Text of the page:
PRISONER 218 D, inside one of the 693 jail cells in Port Blair, is thinking of a word. She is thinking of a word because in that starfish- shaped jail on the Andaman Islands, despair runs like a confused chicken, unable to stop, unable to anchor itself to any one thing. Prisoner 218 D is thinking of her father’s favourite word: rimjhim. Pakistani author Uzma Aslam Khan (best known for her book Thinner Than Skin) writes, ‘He would listen to the gentle rhythm of raindrops outside his bedroom window, tapping his right forefinger on his left knee, and ask how a single world could mirror the cadence of a single occasion so precisely.’
As I read The Miraculous True History of Nomi Ali, this beautiful monster of a book, I tried to imagine if there could be one single word to mirror the cadence of Khan’s writing, a writing that feels as familiar as old prayer beads, its lyricism only emboldened by its repetitiveness. Or maybe a word to mirror the experience of being pulled into this frightening island, this ‘paradise’ for convicts of British India, where prisoners become settlers and children become the Local Borns, where freedom is not so much about being free as is it about being unfree.
Into this world, of World War II, of the Indian freedom movement, of the British and the Japanese exchanging bombs, of injustices being shipped to the Andamans and then conveniently forgotten, Khan situates her story of Nomi and her family, of Aye, and of Prisoner 218 D. I devoured these small, simple lives meeting terrifying odds, flitting between todays and tomorrows so easily in Khan’s prose, just as the island itself seemed to be devouring them.
The book begins with the SS Noor ship and a new load of prisoners arriving to the island and the local crowd gathering, including the children Nomi, her brother Zee, and their best friend, Aye. They watch Prisoner 218 D (‘D’ for dangerous, Zee tells Nomi), shackled to another prisoner, making her way up to the jail. There is a moment when Prisoner 218 D locks eyes with both Nomi and Aye (Aye, the boy who will save her, and Nomi, the girl she will save). This moment somehow becomes the springboard for a cataclysmic set of events, as if fate could not forever remain chained to human whims.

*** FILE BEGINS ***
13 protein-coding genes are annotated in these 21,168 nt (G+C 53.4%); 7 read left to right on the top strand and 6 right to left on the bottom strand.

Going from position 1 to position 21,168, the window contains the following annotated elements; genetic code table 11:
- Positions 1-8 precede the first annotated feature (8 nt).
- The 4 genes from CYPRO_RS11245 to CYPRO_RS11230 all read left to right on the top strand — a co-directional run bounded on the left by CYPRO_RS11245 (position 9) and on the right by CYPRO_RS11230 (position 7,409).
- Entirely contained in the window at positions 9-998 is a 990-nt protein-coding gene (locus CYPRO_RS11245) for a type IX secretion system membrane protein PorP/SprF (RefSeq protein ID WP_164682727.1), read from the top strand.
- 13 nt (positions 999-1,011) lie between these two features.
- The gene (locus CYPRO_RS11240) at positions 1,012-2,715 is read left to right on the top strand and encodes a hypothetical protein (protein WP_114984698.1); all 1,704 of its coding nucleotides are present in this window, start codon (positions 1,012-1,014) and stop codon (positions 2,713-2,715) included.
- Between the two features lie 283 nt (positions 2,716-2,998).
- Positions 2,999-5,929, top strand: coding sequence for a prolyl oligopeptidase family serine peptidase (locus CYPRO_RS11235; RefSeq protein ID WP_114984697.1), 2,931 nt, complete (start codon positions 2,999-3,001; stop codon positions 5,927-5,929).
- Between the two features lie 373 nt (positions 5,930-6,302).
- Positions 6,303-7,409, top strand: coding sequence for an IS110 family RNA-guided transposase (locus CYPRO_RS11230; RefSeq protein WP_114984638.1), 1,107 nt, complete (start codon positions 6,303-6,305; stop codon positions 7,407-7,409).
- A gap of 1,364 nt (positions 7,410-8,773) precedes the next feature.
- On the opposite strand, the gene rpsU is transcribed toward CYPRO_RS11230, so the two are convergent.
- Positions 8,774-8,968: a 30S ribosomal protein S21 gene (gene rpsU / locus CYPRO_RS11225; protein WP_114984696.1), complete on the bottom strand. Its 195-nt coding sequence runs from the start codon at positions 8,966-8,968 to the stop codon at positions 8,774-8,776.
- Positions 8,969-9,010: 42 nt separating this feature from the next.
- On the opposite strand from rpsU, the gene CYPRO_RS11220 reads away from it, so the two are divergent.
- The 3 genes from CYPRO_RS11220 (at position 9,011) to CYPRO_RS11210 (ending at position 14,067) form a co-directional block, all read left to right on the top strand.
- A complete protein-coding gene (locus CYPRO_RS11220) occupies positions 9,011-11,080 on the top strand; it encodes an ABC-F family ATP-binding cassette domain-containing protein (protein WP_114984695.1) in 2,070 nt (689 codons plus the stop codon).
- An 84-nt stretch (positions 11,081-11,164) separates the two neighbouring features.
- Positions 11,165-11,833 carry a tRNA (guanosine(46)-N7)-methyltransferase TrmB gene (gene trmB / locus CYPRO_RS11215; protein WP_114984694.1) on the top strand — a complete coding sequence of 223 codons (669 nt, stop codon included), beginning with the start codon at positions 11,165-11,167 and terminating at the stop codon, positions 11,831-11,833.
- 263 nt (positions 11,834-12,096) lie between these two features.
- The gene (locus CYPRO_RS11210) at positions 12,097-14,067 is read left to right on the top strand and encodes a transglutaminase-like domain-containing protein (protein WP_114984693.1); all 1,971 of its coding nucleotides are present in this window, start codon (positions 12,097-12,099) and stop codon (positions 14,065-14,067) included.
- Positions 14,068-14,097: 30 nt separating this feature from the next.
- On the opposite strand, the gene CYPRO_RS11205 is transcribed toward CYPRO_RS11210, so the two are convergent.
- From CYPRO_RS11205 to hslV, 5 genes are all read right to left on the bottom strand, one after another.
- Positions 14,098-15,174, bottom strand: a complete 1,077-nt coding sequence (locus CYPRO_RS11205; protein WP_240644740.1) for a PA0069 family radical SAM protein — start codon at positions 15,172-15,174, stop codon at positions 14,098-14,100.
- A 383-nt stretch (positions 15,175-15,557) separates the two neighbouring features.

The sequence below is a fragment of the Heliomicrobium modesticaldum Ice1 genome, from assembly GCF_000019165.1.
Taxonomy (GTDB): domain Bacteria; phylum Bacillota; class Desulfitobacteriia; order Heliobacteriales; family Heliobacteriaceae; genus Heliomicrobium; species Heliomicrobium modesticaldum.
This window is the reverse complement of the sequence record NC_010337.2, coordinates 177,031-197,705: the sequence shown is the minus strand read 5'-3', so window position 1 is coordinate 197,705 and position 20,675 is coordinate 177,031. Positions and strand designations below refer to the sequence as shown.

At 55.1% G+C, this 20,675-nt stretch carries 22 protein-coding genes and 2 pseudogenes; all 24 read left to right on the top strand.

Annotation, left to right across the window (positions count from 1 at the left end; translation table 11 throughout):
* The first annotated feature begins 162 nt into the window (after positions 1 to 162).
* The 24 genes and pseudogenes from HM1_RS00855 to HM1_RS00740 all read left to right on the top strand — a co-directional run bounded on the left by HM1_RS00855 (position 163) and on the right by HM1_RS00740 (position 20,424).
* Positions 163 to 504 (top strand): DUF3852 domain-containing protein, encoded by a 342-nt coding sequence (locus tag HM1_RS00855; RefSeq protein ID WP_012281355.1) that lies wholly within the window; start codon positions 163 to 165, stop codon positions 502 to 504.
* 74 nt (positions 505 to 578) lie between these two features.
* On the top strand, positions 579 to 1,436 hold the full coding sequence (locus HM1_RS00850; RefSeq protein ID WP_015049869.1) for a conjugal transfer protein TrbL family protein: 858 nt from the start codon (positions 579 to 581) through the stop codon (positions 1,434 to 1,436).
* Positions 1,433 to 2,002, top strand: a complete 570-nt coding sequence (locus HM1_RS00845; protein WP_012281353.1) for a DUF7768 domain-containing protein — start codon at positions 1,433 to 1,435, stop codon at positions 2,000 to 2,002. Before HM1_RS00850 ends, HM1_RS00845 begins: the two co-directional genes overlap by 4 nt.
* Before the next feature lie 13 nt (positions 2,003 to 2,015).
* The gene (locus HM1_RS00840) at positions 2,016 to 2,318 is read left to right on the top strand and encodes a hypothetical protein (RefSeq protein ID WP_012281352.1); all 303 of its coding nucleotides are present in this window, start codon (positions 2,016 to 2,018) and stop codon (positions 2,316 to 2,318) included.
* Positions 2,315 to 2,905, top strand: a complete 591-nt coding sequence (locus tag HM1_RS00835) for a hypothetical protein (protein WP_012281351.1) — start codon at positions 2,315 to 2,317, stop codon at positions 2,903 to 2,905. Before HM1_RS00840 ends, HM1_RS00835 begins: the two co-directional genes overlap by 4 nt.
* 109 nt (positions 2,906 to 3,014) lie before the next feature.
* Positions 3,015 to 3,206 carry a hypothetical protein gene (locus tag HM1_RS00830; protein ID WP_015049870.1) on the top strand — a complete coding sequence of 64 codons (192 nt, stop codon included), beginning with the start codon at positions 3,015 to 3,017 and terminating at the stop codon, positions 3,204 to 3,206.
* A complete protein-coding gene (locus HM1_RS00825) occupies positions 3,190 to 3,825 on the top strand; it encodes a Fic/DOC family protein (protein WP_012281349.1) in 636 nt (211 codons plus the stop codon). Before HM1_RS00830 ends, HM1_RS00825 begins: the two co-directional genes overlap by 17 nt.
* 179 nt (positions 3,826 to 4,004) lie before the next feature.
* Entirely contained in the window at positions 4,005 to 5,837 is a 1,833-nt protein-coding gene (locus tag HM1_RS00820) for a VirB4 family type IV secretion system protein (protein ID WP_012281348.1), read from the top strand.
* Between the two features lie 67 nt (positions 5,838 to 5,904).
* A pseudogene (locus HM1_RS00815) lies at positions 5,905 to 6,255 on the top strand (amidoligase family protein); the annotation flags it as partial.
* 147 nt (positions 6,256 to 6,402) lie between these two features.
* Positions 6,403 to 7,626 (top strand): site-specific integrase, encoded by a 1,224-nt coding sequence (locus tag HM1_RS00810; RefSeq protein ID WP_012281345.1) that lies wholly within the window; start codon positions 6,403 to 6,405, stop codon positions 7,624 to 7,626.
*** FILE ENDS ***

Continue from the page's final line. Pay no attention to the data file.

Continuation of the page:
And when it begins, eventually claiming Zee’s life, it changes Nomi irrevocably (she is only 13), plunges her mother into depression and her father who arrived on the island as a prisoner drowns even more into his endless puddle of regret. And just like how a seemingly unconnected moment of seeing and being seen can be profound, so to one death in an island of frequent deaths and torture, becomes a thread that resonates.
Khan paints her characters with a loving, generous hand, almost as if making up for the lack of hope and giving us small, powerfully self-contained moments—Nomi comparing Aye’s feet to Christ; Zee obsessing over his English essay; Nomi’s father praying; the Japanese doctor Mori and his ukiyo-e prints and his tea; and of fireflies, ‘the pathways through shadow to light’. Their life unfolds and spreads like mushrooms in a forest, urging you to remember, and urging you to find delight in the remembering.
So maybe this is the word I am looking for—remember—because, as Prisoner 218 D shows us with rimjhim, it is in the act of remembering that history is perpetually defined, and defied.